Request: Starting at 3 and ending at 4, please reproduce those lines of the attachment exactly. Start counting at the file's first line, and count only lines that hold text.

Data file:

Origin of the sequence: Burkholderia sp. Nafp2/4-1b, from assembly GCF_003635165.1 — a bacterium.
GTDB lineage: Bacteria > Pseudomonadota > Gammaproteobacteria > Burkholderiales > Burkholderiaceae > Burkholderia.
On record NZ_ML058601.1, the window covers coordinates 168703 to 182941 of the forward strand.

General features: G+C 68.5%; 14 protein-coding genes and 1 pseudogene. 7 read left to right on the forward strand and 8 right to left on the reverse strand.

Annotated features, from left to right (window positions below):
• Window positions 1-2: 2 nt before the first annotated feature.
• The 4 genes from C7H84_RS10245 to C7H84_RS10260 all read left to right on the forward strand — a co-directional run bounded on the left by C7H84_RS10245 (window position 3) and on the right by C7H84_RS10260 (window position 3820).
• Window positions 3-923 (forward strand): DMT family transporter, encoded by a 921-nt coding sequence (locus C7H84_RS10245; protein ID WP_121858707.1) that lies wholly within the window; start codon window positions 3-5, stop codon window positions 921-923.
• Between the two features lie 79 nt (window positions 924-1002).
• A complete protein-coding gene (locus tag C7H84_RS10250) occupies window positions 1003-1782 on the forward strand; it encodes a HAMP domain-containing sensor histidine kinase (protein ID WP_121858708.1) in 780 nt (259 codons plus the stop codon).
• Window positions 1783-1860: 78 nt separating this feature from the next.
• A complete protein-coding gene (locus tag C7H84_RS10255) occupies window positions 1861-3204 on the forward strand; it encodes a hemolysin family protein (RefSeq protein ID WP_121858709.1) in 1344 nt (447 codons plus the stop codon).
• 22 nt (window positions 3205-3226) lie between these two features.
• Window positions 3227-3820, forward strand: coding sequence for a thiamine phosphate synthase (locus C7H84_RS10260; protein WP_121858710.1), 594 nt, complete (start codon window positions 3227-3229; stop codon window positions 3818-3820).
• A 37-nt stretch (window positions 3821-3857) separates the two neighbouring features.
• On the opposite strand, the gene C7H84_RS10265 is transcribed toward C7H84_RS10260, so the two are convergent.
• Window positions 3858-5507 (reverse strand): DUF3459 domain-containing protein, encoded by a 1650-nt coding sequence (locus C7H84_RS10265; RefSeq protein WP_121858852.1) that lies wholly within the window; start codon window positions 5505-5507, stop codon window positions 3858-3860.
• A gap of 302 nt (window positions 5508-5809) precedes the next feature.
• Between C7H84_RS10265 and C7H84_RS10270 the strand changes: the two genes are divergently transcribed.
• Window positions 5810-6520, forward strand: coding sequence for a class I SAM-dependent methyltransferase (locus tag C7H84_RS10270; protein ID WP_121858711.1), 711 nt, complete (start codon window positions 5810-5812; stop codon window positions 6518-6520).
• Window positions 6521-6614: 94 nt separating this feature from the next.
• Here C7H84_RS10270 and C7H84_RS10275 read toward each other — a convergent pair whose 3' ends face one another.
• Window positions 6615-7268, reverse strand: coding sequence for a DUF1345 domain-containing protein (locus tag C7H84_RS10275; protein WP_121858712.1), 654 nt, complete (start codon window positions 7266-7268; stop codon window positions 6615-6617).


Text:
On record NZ_ML058601.1, the window covers coordinates 168703 to 182941 of the forward strand.

General features: G+C 68.5%; 14 protein-coding genes and 1 pseudogene. 7 read left to right on the forward strand and 8 right to left on the reverse strand.